≥$20,000 1 (0.5) 55 (7.7) Insurance Any 75 (37.5) 416 (58.3) None 124 (62.0) 297 (41.7) Marital status Never married 1 (0.5) 21 (2.9) Married 129 (64.5) 472 (66.2) Separated 12 (6.0) 34 (4.8) Divorced 18 (9.0) 24 (3.4) Widowed 40 (20.0) 151 (21.2) Living together — (—) 10 (1.4) Pap test ever Yes 140 (70.0) 589 (82.6) No 56 (28.0) 90 (12.6) Adherent to Pap testing (within 3 y) Yes 118 (59.0) 437 (61.3) No 77 (38.5) 243 (34.1) VariablePilot study (n = 200), n (%)Baseline (n = 678), n (%) Birth status and years in the United States Born in United States 44 (22.0) 148 (20.8) Born in Mexico and <5 y in United States 7 (3.5) 26 (3.6) Born in Mexico and 5-10 y in United States 15 (7.5) 59 (8.3) Born in Mexico and 11-19 y in United States 28 (14.0) 57 (8.0) Born in Mexico and >20 y in United States 102 (51.0) 399 (56.0) Education (y) None 18 (9.0) 63 (8.8) 1-5 106 (53.0) 329 (46.1) 6-11 57 (28.5) 237 (33.2) >12 13 (6.5) 63 (8.8) Age (y) 50-59 115 (57.5) 349 (48.9) 60-69 47 (23.5) 199 (27.9) >70 38 (19.0) 160 (22.4) Income None — (—) 48 (6.7) <$5,000 — (—) 112 (15.7)
$5,000-9,999 — (—) 204 (28.6) <$10,000 147 (73.5) — (—)
$10,000-19,999 39 (19.5) 175 (24.5) ≥$20,000 1 (0.5) 55 (7.7)
Insurance
Any 75 (37.5) 416 (58.3)
None 124 (62.0) 297 (41.7)
Marital status
Never married 1 (0.5) 21 (2.9)
Married 129 (64.5) 472 (66.2)
Separated 12 (6.0) 34 (4.8)
Divorced 18 (9.0) 24 (3.4)
Widowed 40 (20.0) 151 (21.2)
Living together — (—) 10 (1.4)
Pap test ever
Yes 140 (70.0) 589 (82.6)
No 56 (28.0) 90 (12.6)
Adherent to Pap testing (within 3 y)
Yes 118 (59.0) 437 (61.3)
No 77 (38.5) 243 (34.1)
Table 2.

QuestionPilot data (n = 193)
Baseline data (n = 678)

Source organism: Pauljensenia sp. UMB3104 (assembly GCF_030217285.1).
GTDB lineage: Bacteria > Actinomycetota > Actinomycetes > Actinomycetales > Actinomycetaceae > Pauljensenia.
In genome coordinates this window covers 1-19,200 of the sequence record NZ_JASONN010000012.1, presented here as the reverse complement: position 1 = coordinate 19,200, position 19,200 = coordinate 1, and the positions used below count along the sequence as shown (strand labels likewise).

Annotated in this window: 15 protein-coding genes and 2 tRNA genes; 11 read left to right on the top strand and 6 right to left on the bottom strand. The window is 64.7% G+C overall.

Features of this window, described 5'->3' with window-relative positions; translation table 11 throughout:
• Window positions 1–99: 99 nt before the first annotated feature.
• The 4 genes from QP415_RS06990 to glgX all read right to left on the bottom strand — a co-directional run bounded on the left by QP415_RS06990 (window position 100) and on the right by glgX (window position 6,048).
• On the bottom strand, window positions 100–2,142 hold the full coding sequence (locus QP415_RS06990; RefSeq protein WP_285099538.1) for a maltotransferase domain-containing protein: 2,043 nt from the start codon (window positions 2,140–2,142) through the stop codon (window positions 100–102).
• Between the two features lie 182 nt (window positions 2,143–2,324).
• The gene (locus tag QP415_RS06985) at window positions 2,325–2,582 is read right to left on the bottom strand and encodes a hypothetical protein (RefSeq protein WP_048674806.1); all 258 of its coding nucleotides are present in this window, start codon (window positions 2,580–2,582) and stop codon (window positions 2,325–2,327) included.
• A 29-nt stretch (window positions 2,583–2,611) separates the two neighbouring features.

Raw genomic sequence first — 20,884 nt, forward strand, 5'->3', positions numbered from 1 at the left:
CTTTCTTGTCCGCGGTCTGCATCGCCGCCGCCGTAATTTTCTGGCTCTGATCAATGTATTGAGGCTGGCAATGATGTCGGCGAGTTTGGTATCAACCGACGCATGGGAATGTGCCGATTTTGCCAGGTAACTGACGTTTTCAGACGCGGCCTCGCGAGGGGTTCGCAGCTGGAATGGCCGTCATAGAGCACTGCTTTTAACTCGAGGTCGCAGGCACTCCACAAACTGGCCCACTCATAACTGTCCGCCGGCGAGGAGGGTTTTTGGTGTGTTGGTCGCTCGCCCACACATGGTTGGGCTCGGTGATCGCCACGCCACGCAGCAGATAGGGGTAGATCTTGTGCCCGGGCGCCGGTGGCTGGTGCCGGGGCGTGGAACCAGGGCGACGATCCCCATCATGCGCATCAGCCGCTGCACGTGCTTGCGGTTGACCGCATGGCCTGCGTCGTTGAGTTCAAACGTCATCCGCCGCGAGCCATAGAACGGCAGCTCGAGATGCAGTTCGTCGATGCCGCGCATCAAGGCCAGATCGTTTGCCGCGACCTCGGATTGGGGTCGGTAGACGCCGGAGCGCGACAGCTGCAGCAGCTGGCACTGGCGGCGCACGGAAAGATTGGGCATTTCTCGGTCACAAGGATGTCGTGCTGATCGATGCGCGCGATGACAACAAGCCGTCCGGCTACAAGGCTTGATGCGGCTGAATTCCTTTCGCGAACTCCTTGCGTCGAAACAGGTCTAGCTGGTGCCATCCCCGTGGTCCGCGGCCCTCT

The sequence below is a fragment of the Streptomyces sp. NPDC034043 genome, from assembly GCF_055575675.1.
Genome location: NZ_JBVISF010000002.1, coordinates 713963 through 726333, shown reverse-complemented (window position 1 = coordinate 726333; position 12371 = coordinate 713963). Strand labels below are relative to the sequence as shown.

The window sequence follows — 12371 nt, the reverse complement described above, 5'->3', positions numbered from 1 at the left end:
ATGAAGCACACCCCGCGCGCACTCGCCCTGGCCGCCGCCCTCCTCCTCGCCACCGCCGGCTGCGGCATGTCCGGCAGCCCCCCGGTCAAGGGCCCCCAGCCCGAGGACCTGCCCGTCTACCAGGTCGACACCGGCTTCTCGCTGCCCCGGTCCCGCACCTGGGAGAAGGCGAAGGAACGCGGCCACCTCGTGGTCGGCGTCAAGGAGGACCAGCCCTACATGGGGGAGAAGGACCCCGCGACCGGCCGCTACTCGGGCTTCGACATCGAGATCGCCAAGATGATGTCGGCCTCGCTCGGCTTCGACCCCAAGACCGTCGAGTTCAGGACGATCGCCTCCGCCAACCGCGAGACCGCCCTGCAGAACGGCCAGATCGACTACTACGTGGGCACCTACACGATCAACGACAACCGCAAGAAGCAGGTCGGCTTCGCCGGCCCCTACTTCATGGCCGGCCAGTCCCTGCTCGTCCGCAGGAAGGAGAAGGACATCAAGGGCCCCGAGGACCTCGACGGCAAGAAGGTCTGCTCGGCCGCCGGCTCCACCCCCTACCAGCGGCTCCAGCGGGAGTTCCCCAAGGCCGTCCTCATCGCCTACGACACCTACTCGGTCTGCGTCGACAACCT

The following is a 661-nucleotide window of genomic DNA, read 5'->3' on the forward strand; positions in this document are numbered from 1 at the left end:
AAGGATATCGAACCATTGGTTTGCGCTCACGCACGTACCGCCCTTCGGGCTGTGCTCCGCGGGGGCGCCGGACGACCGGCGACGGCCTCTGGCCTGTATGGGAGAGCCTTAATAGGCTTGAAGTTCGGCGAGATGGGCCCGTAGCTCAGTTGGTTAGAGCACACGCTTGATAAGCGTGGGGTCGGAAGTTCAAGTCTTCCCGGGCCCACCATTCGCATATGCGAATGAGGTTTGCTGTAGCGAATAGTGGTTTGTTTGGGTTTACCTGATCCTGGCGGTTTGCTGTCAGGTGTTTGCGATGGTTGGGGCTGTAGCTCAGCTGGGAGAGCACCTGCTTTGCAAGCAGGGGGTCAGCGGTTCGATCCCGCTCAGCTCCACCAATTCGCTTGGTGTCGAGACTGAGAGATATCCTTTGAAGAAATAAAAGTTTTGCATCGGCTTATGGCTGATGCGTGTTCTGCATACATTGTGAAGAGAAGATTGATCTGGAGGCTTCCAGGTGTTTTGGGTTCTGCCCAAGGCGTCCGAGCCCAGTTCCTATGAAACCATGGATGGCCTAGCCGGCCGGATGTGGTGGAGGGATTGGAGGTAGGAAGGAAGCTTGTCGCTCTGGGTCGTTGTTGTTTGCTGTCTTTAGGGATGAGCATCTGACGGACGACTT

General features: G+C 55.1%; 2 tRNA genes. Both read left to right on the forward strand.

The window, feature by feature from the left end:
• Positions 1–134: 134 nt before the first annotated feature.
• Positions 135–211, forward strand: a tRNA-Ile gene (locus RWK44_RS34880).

Q1: How sure are you that you can discuss having a Pap test with your health-care provider even if (s)he does not bring it up? 4.22 (1.215) 0.73 4.08 (1.05) 0.81
Q2: How sure are you that you can schedule a Pap test appointment and keep it? 4.22 (1.231) 0.80 4.16 (1.02) 0.87
Q3: How sure are you that you can keep having a Pap tests even if you had to go to a new office to get one? 4.01 (1.318) 0.76 4.07 (1.02) 0.83
Q4: How sure are you that you can ask your primary care physician for a referral to get a Pap test? 4.13 (1.326) 0.89 4.16 (0.99) 0.89
Q5: How sure are you that you can go to get your next Pap test? 4.20 (1.219) 0.90 4.17 (0.97) 0.90
Q6: How sure are you that you can get a Pap test even if you are worried that it will be painful? 4.09 (1.323) 0.90 4.19 (0.98) 0.88
Q7: How sure are you that you can get a Pap test even if a friend discouraged you from having one? 4.16 (1.318) 0.86 4.21 (0.97) 0.82
Q8: How sure are you that you can get a Pap test even if you had to pay for it? 3.94 (1.406) 0.71 3.96 (1.15) 0.71
QuestionPilot data (n = 193)
Baseline data (n = 678)
Q1: How sure are you that you can discuss having a Pap test with your health-care provider even if (s)he does not bring it up? 4.22 (1.215) 0.73 4.08 (1.05) 0.81
Q2: How sure are you that you can schedule a Pap test appointment and keep it? 4.22 (1.231) 0.80 4.16 (1.02) 0.87
Q3: How sure are you that you can keep having a Pap tests even if you had to go to a new office to get one? 4.01 (1.318) 0.76 4.07 (1.02) 0.83
Q4: How sure are you that you can ask your primary care physician for a referral to get a Pap test? 4.13 (1.326) 0.89 4.16 (0.99) 0.89
Q5: How sure are you that you can go to get your next Pap test? 4.20 (1.219) 0.90 4.17 (0.97) 0.90
Q6: How sure are you that you can get a Pap test even if you are worried that it will be painful? 4.09 (1.323) 0.90 4.19 (0.98) 0.88
Q7: How sure are you that you can get a Pap test even if a friend discouraged you from having one? 4.16 (1.318) 0.86 4.21 (0.97) 0.82
Q8: How sure are you that you can get a Pap test even if you had to pay for it? 3.94 (1.406) 0.71 3.96 (1.15) 0.71

NOTE: The following correlated residuals were included in the final model: Q1 and Q2 (r = 0.29), Q1 and Q4 (r = 0.28), and Q6 and Q7 (r = 0.27).

### EFA and CFA on Baseline Data